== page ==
1Chapter 2 Sections 2-3 Pages 33-40 Essential Question:How were the regions of Texas identified?
2ObjectivesCompare and contrast the different methods of showing scale.Analyze map characteristics to determine the type of map projections.Interpret information from different types of map projections.Compare/contrast general-purpose and special-purpose maps.Categorize maps as being either general-purpose or special-purpose.Infer information about maps.
3Making the Earth Fit on a Page Maps are models of actual areasMaps are drawn to scaleScale: relationship between a distance on a map and the actual distance it representsExample: 1 inch = 100 milesWays to show scaleBar graph, written scale, fractional scale(see page 34)
4Cartographers Cartographer: a person who makes maps Read Then and Now on page 35Geradus Mercator (page 33)How do cartographers fit a round surface onto a flat map?By using map projections to eliminate distortionsSee picture on page 35Projection: the transfer of an image of a curved surface onto a flat surfacePlane (used for polar areas)Cylinder (below the equator areas)Cone (between polar and low-latitude areas)Texas is best displayed using a cone projection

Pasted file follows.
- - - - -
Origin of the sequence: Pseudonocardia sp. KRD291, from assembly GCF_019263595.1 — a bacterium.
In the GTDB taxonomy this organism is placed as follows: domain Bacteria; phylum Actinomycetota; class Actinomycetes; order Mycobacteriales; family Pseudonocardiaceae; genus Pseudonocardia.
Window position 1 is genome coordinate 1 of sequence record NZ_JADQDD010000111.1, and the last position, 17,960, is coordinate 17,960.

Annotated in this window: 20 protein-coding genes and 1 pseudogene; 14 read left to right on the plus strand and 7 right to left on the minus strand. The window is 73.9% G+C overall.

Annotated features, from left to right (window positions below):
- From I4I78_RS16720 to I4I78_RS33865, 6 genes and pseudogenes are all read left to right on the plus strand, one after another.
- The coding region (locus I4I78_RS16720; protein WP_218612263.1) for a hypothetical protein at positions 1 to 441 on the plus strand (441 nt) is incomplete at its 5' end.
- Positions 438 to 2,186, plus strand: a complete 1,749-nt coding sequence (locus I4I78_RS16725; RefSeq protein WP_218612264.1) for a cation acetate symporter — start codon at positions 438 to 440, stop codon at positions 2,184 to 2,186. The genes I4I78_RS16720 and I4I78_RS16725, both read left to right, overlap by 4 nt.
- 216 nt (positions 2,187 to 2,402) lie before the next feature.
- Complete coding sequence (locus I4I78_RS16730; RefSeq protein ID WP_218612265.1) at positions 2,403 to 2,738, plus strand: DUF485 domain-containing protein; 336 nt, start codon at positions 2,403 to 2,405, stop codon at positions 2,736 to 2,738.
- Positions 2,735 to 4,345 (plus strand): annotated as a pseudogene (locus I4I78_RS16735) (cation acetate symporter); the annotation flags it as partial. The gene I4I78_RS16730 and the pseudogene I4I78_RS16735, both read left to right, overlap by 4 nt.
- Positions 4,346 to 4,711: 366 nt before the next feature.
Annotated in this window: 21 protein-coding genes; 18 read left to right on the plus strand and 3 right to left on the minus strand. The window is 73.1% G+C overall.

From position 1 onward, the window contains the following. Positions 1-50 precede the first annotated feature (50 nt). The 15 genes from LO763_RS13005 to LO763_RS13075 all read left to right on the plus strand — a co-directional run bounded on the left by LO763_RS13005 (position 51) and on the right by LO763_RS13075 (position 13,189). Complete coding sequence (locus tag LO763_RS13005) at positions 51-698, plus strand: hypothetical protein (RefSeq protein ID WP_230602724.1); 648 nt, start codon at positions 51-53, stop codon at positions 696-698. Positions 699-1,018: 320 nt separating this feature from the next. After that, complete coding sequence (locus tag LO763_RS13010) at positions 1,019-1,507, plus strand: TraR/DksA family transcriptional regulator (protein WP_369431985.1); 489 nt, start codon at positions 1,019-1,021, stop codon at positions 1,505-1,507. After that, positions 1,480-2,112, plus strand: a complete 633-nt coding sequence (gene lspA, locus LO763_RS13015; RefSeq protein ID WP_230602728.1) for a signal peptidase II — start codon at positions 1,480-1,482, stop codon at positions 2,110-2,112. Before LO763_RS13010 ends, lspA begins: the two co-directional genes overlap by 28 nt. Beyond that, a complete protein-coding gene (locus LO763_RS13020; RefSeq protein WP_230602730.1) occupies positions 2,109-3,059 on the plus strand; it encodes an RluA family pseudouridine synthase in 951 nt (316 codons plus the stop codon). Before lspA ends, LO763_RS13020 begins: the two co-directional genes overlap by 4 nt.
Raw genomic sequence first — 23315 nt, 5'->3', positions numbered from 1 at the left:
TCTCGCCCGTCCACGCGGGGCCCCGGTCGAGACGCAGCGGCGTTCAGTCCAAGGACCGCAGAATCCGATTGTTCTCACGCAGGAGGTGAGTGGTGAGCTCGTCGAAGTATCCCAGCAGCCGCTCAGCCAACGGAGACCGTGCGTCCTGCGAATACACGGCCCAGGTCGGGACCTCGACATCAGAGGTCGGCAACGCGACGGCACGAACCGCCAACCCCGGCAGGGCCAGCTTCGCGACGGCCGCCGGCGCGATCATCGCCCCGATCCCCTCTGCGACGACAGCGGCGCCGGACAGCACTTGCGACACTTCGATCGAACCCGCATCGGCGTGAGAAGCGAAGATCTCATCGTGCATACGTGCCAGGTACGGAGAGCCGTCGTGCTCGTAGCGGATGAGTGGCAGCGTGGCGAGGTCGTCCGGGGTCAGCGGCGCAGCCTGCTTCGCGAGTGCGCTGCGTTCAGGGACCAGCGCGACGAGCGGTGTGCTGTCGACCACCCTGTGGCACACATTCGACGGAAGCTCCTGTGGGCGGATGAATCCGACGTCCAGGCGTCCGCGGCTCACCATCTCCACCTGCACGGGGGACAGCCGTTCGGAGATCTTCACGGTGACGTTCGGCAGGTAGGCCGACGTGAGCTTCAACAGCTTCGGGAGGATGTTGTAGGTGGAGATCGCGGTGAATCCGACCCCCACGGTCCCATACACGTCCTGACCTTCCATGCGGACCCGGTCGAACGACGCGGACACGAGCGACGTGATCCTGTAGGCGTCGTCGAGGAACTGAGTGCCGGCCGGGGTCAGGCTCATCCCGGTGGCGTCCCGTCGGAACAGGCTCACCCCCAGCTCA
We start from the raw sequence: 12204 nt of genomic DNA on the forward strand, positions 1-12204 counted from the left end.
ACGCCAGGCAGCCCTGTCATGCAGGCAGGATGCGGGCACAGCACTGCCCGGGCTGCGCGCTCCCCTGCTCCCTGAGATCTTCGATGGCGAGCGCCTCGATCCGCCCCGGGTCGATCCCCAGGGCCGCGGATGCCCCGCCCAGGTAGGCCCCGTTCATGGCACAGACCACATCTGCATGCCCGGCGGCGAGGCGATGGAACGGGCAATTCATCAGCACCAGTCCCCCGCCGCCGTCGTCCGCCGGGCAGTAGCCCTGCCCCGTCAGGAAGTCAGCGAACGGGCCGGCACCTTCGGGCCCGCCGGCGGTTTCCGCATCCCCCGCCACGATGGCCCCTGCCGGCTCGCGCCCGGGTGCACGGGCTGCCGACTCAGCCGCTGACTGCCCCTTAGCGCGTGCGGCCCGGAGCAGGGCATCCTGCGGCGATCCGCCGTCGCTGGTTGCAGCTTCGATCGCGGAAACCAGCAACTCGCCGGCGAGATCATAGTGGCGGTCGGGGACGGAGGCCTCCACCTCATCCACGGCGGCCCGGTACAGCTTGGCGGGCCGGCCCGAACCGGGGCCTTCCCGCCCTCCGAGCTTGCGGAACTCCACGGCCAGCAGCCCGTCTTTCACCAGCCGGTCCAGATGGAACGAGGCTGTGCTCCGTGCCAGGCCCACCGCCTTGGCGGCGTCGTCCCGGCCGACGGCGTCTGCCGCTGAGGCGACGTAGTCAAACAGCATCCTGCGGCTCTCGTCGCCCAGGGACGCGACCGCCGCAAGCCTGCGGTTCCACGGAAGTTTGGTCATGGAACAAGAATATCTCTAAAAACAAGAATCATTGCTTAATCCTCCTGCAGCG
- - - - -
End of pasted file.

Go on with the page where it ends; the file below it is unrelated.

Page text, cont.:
7Common Map Features Map title Scale Location Symbols Legend (Key) Legend: an explanation of a map’s symbols and scale
8Types of Maps General-Purpose Maps Physical Maps: map that shows the natural features of an areaThey show the topography: features of the earth’s surface and relationship to each other in terms of location and elevationExample: mountains, valleys, rivers, lakesAlso called elevation mapsUse different colors to represent differencesPolitical Maps: map that shows boundaries in an areaShows boundaries between counties, states, countries, etcAlso identify towns, cities, national parks, state capitals, etcPhysical-Political Maps: shows both topography and boundariesMost classroom maps
9Special-Purpose Maps Show info about a specific topic Example: military maps, historical maps, city street maps, natural resource maps, etc